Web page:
prior(normal(0, 1), class = b)),
                             data = season_pass_data_grp,
                             family = binomial(link = "logit"),
                             iter = iter

We’ll take a quick look at chain divergence, mostly to introduce the excellent mcmc plotting functions from the bayesplot package.

mcmc_trace(base_line_promo_model, regex_pars = c("b_"), facet_args = list(nrow = 2))

We note that our chains show convergence and are well-mixed, so we move on to taking a look at the estimates:

##  Family: binomial 
##   Links: mu = logit 
## Formula: bought_pass | trials(n) ~ 1 + promo 
##    Data: season_pass_data_grp (Number of observations: 6) 
## Samples: 4 chains, each with iter = 10000; warmup = 5000; thin = 1;
##          total post-warmup samples = 20000
## Population-Level Effects: 
##             Estimate Est.Error l-95% CI u-95% CI Rhat Bulk_ESS Tail_ESS
## Intercept      -0.19      0.05    -0.29    -0.09 1.00    17195    12663
## promoBundle     0.39      0.07     0.25     0.53 1.00    19154    13849
## Samples were drawn using sampling(NUTS). For each parameter, Bulk_ESS
## and Tail_ESS are effective sample size measures, and Rhat is the potential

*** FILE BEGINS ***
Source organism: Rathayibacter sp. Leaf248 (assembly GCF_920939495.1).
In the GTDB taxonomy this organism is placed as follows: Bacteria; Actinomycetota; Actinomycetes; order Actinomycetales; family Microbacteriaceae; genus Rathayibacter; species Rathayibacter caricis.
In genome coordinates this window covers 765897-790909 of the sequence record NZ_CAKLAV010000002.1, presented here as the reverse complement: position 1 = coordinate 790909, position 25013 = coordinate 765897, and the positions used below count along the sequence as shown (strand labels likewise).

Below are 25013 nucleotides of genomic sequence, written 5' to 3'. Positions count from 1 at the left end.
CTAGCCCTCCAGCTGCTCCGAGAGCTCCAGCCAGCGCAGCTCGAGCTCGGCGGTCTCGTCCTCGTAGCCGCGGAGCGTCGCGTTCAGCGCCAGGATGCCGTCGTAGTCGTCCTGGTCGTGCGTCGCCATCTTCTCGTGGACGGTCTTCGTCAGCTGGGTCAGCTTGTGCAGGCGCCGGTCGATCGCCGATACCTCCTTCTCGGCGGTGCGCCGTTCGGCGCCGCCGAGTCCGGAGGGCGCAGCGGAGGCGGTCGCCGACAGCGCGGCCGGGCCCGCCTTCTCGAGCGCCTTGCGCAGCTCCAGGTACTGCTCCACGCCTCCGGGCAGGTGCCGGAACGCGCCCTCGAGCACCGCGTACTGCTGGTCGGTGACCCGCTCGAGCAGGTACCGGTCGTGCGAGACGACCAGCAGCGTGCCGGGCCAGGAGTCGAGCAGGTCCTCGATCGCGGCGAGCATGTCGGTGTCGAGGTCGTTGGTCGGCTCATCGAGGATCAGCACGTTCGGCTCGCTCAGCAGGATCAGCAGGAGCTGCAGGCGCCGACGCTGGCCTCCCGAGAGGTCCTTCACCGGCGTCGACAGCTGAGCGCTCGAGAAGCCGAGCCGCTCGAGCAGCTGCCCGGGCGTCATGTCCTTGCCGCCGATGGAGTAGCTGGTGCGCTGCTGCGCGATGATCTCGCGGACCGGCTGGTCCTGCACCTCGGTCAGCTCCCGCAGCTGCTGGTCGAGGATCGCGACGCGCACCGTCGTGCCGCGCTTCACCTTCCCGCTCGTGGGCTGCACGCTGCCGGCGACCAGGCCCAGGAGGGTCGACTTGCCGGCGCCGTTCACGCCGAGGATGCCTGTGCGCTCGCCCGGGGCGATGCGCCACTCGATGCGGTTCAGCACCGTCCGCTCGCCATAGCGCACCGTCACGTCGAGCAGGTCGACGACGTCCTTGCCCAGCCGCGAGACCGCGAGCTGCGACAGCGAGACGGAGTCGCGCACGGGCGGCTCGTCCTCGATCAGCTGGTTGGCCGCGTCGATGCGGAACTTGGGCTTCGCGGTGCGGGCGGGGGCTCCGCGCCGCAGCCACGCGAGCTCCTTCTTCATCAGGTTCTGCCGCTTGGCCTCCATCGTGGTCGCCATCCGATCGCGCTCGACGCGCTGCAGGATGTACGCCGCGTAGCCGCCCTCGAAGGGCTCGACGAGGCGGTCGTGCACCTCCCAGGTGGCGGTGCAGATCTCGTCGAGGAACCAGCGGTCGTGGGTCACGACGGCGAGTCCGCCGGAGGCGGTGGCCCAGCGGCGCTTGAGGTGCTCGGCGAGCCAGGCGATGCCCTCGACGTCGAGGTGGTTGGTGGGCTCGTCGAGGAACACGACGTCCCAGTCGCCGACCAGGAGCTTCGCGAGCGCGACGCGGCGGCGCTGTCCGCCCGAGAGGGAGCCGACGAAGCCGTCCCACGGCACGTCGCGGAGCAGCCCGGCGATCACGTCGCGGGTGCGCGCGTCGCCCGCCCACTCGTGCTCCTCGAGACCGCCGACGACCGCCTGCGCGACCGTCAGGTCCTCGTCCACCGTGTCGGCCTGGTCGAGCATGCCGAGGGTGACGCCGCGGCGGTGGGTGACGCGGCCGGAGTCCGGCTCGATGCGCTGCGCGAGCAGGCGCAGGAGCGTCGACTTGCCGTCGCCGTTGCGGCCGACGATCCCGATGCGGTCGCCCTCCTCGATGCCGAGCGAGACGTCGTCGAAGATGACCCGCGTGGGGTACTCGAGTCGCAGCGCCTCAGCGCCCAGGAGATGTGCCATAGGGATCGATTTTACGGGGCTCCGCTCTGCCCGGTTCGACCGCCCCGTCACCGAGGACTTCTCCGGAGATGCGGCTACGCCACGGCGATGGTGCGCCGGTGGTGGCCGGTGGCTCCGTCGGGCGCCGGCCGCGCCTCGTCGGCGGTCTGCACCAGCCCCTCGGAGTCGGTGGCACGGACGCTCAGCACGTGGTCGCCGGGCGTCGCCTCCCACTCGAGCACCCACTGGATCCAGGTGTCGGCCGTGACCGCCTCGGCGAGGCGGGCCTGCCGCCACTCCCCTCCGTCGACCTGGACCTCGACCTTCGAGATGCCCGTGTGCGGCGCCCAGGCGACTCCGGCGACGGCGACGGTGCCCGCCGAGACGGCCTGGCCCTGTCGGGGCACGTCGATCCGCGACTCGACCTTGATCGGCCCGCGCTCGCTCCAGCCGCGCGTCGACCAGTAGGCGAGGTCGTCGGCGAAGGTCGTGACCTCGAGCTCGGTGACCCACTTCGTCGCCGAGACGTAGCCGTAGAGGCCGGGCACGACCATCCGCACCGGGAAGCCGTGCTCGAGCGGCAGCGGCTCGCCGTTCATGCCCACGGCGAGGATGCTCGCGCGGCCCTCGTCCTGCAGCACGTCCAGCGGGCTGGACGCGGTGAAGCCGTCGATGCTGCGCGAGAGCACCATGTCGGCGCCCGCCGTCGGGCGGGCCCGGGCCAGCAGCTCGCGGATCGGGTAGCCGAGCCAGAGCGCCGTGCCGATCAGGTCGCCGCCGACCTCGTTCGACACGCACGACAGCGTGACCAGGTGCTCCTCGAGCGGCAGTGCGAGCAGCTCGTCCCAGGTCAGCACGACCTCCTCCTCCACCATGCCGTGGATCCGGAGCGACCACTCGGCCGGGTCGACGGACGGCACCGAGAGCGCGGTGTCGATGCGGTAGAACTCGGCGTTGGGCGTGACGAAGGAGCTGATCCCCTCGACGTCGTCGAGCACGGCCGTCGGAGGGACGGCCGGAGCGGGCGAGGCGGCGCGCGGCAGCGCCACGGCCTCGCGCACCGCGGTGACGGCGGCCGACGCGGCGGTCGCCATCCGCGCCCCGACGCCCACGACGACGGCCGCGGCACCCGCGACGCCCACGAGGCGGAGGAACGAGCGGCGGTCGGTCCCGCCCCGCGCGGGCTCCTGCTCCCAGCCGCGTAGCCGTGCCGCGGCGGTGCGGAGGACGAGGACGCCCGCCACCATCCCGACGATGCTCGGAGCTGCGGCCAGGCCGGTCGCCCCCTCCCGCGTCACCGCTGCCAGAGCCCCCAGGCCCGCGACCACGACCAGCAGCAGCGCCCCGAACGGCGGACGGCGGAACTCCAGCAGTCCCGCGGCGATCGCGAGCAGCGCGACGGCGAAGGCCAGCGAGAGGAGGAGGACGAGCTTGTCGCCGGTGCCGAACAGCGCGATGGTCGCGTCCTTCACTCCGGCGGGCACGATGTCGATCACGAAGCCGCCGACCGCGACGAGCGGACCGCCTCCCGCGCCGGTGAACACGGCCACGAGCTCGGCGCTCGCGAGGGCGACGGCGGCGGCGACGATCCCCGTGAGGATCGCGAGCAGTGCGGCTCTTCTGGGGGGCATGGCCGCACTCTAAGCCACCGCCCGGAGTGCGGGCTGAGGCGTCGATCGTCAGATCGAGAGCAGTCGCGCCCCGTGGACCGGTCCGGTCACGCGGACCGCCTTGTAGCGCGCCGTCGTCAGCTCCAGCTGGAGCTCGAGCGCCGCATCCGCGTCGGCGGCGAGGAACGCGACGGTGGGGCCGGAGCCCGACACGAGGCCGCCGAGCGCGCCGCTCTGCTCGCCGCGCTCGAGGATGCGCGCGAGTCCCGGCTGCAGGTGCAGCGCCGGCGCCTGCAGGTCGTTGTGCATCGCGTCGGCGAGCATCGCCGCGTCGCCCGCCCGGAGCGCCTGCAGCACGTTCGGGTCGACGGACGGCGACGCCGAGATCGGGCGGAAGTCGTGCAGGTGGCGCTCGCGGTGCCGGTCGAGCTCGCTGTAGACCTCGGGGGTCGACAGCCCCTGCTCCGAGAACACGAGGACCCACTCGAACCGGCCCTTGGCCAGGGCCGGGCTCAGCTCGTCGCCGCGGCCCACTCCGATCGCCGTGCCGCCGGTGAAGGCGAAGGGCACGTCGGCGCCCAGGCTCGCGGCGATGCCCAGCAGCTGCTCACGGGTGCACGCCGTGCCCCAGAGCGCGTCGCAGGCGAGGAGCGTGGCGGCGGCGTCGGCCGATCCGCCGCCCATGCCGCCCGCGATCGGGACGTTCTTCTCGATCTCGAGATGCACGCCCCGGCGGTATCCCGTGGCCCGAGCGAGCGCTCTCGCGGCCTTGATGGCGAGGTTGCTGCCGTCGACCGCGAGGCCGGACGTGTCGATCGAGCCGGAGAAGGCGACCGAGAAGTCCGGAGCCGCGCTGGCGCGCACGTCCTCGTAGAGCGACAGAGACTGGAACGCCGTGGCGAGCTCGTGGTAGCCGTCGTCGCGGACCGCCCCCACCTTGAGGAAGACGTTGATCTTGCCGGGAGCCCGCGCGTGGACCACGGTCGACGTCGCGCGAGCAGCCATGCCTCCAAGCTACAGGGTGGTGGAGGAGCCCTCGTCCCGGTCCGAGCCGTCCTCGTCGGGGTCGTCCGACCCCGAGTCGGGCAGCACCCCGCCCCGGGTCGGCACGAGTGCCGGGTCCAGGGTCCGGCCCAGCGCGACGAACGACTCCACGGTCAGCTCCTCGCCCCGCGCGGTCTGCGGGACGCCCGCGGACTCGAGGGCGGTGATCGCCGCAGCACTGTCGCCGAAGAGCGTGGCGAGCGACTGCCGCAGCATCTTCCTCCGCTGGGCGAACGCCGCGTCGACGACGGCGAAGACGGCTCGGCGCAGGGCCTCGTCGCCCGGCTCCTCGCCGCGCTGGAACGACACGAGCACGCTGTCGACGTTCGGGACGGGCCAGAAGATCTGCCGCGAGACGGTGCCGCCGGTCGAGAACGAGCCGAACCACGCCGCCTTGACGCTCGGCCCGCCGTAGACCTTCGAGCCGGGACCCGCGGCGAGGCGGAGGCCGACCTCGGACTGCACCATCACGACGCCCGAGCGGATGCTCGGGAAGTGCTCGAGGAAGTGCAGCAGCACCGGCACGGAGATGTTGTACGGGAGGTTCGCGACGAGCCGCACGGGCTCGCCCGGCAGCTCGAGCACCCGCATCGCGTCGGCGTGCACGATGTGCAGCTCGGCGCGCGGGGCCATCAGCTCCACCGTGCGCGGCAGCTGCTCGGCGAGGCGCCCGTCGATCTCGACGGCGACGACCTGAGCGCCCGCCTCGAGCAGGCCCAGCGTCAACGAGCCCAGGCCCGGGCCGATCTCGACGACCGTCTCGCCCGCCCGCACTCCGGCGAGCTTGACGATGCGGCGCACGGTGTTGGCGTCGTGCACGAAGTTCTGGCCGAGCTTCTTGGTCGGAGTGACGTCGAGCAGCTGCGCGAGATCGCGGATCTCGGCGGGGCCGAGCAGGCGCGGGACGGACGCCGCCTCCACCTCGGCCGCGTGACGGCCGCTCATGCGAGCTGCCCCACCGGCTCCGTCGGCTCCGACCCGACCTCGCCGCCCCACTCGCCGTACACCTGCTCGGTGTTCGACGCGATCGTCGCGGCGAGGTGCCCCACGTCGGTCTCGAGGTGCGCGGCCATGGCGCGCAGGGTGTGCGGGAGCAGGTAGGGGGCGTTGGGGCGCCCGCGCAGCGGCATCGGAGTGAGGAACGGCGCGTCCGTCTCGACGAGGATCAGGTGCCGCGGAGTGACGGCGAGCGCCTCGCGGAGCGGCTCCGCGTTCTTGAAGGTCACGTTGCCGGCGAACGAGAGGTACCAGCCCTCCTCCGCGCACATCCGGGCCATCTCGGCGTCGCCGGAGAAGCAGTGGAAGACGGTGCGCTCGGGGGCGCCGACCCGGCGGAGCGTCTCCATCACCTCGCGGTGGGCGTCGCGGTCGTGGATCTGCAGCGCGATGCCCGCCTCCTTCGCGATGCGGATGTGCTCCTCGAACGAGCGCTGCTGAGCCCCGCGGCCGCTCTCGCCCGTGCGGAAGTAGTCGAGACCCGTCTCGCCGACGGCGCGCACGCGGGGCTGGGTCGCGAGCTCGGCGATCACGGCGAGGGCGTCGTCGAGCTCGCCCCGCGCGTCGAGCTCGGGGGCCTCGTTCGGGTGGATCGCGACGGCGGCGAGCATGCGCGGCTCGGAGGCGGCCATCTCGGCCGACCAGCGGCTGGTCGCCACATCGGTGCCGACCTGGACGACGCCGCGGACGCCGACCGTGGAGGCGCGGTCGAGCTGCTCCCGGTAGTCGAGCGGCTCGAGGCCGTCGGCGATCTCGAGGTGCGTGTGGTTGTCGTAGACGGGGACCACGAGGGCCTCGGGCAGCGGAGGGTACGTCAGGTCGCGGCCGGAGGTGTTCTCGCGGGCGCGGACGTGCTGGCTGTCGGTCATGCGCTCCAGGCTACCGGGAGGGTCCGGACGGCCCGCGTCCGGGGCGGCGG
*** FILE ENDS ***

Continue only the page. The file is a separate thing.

## scale reduction factor on split chains (at convergence, Rhat = 1).
    regex_pars = "b_",
    prob = 0.95, 
    point_est = "median",
    area_method = "equal height"
    ) +
    geom_vline(xintercept = 0, color = "red", alpha = 0.6, lwd = .8, linetype = "dashed") +
        title = "Effect of Bundle Promotion on Sales"

The slope coefficient promoBundle is positive and does not contain 0 in the uncertainty interval. The value of 0.39 represents the effect of the Bundle treatment in terms of log-odds, i.e. bundling increases the log odds of buying a season pass by 0.39. We can convert that to a % by exponentiating the coefficients (which we get via fixef) to get the % increase of the odds:

##              Estimate Est.Error      Q2.5     Q97.5
## Intercept   0.8256735  1.053192 0.7457843 0.9135012
## promoBundle 1.4732488  1.074321 1.2812300 1.6928569

In terms of percent change, we can say that the odds of a customer buying a season pass when offered the bundle are 47% higher than if they’re not offered the bundle.

Aside: what the heck are log-odds anyway?

Log-odds, as the name implies are the logged odds of an outcome. For example, an outcome with odds of 4:1, i.e. a probability of 80% (4/(4+1)) has log-odds of log(4/1) = 1.386294.